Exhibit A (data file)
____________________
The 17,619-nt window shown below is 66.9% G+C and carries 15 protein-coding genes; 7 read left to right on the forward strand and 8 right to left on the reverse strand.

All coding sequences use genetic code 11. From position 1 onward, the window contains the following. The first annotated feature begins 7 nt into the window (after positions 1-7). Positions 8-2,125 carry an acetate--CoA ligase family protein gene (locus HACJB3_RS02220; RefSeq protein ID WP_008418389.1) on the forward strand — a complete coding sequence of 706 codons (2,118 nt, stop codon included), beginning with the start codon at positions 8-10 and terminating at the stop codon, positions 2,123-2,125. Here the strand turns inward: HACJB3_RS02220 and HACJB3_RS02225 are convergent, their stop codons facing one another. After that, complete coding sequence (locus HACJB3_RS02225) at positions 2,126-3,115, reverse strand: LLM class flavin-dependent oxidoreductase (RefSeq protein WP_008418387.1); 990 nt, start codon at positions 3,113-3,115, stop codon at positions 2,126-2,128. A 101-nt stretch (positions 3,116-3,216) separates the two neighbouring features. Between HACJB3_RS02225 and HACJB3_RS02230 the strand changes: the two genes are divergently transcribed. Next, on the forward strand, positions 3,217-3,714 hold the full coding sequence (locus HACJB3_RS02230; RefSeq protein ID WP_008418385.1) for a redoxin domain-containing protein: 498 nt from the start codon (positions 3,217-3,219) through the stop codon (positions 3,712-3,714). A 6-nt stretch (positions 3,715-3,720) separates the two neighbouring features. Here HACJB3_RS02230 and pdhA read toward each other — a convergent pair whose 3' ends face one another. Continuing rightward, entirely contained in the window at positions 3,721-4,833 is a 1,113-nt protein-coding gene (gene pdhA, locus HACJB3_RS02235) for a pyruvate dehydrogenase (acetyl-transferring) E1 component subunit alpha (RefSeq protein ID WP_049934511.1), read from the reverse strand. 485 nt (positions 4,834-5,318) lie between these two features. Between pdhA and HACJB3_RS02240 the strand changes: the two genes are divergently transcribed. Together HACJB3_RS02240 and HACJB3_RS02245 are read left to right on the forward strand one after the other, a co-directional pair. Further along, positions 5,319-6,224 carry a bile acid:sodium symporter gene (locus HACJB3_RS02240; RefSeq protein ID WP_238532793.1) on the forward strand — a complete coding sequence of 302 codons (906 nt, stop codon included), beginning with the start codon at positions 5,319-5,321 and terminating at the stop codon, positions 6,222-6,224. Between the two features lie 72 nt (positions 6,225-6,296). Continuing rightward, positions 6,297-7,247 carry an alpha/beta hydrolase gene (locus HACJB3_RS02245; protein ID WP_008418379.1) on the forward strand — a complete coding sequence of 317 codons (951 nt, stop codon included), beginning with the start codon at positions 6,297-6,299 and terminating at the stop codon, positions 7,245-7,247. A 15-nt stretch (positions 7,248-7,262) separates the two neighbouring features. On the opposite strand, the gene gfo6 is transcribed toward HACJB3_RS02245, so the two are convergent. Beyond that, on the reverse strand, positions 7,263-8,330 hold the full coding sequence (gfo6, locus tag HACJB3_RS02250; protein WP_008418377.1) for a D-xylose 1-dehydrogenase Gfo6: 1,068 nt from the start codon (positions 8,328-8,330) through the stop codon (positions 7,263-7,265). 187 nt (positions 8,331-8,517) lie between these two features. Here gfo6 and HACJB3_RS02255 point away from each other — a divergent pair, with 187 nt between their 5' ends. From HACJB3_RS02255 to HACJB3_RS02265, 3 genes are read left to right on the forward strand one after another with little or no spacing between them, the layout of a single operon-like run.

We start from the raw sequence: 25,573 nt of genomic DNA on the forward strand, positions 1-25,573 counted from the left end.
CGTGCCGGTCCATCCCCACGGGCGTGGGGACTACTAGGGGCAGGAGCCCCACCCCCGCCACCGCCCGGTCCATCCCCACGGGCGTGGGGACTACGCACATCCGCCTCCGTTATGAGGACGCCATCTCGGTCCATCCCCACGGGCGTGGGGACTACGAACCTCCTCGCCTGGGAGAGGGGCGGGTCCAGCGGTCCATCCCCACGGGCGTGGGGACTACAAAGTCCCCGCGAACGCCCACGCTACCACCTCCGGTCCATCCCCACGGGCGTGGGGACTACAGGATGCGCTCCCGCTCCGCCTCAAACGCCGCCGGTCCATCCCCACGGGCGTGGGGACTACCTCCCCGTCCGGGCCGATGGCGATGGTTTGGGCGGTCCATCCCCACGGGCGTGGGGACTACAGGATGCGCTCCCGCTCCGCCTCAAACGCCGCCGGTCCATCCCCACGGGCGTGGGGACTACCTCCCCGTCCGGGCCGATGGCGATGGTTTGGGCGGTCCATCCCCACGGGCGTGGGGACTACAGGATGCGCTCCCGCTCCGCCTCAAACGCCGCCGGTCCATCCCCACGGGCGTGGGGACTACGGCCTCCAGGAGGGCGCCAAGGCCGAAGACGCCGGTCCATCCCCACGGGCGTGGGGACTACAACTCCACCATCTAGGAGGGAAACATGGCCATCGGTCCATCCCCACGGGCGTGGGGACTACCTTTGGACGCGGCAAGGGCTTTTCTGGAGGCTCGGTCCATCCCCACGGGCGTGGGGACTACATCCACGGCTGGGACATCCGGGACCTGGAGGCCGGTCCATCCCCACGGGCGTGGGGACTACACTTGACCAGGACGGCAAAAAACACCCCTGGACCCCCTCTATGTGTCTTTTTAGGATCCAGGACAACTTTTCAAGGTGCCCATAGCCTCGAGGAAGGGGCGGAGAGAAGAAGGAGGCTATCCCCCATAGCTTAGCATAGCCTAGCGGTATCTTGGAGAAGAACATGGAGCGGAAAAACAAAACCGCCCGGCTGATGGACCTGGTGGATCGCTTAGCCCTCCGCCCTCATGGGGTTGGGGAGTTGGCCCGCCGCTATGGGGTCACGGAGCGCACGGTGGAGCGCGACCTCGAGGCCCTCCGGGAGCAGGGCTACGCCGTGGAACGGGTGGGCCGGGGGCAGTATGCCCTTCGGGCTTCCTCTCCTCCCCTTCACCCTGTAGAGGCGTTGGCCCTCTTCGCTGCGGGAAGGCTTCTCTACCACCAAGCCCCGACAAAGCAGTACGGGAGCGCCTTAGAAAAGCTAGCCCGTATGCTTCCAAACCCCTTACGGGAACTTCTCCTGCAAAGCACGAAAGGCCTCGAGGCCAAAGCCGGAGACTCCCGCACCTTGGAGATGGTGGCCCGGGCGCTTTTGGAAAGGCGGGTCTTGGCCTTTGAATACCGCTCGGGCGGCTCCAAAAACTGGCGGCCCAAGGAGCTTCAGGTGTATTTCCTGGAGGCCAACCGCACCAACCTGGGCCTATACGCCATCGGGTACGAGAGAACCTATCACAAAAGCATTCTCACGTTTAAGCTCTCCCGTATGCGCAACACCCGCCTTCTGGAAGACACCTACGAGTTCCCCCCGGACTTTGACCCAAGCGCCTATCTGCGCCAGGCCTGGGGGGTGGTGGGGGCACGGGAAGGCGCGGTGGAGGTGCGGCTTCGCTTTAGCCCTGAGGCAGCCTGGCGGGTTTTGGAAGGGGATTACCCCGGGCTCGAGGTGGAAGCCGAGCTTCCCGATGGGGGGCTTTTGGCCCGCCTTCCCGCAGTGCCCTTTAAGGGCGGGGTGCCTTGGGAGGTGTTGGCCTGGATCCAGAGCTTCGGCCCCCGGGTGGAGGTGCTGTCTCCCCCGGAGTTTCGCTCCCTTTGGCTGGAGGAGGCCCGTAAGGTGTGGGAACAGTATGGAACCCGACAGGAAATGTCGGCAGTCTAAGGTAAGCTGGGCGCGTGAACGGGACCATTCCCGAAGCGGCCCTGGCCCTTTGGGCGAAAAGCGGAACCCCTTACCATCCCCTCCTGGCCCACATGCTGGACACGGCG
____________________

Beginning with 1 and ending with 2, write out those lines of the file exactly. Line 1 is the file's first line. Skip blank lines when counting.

The 17,619-nt window shown below is 66.9% G+C and carries 15 protein-coding genes; 7 read left to right on the forward strand and 8 right to left on the reverse strand.

All coding sequences use genetic code 11. From position 1 onward, the window contains the following. The first annotated feature begins 7 nt into the window (after positions 1-7). Positions 8-2,125 carry an acetate--CoA ligase family protein gene (locus HACJB3_RS02220; RefSeq protein ID WP_008418389.1) on the forward strand — a complete coding sequence of 706 codons (2,118 nt, stop codon included), beginning with the start codon at positions 8-10 and terminating at the stop codon, positions 2,123-2,125. Here the strand turns inward: HACJB3_RS02220 and HACJB3_RS02225 are convergent, their stop codons facing one another. After that, complete coding sequence (locus HACJB3_RS02225) at positions 2,126-3,115, reverse strand: LLM class flavin-dependent oxidoreductase (RefSeq protein WP_008418387.1); 990 nt, start codon at positions 3,113-3,115, stop codon at positions 2,126-2,128. A 101-nt stretch (positions 3,116-3,216) separates the two neighbouring features. Between HACJB3_RS02225 and HACJB3_RS02230 the strand changes: the two genes are divergently transcribed. Next, on the forward strand, positions 3,217-3,714 hold the full coding sequence (locus HACJB3_RS02230; RefSeq protein ID WP_008418385.1) for a redoxin domain-containing protein: 498 nt from the start codon (positions 3,217-3,219) through the stop codon (positions 3,712-3,714). A 6-nt stretch (positions 3,715-3,720) separates the two neighbouring features. Here HACJB3_RS02230 and pdhA read toward each other — a convergent pair whose 3' ends face one another. Continuing rightward, entirely contained in the window at positions 3,721-4,833 is a 1,113-nt protein-coding gene (gene pdhA, locus HACJB3_RS02235) for a pyruvate dehydrogenase (acetyl-transferring) E1 component subunit alpha (RefSeq protein ID WP_049934511.1), read from the reverse strand. 485 nt (positions 4,834-5,318) lie between these two features. Between pdhA and HACJB3_RS02240 the strand changes: the two genes are divergently transcribed. Together HACJB3_RS02240 and HACJB3_RS02245 are read left to right on the forward strand one after the other, a co-directional pair. Further along, positions 5,319-6,224 carry a bile acid:sodium symporter gene (locus HACJB3_RS02240; RefSeq protein ID WP_238532793.1) on the forward strand — a complete coding sequence of 302 codons (906 nt, stop codon included), beginning with the start codon at positions 5,319-5,321 and terminating at the stop codon, positions 6,222-6,224. Between the two features lie 72 nt (positions 6,225-6,296). Continuing rightward, positions 6,297-7,247 carry an alpha/beta hydrolase gene (locus HACJB3_RS02245; protein ID WP_008418379.1) on the forward strand — a complete coding sequence of 317 codons (951 nt, stop codon included), beginning with the start codon at positions 6,297-6,299 and terminating at the stop codon, positions 7,245-7,247. A 15-nt stretch (positions 7,248-7,262) separates the two neighbouring features. On the opposite strand, the gene gfo6 is transcribed toward HACJB3_RS02245, so the two are convergent. Beyond that, on the reverse strand, positions 7,263-8,330 hold the full coding sequence (gfo6, locus tag HACJB3_RS02250; protein WP_008418377.1) for a D-xylose 1-dehydrogenase Gfo6: 1,068 nt from the start codon (positions 8,328-8,330) through the stop codon (positions 7,263-7,265). 187 nt (positions 8,331-8,517) lie between these two features. Here gfo6 and HACJB3_RS02255 point away from each other — a divergent pair, with 187 nt between their 5' ends. From HACJB3_RS02255 to HACJB3_RS02265, 3 genes are read left to right on the forward strand one after another with little or no spacing between them, the layout of a single operon-like run.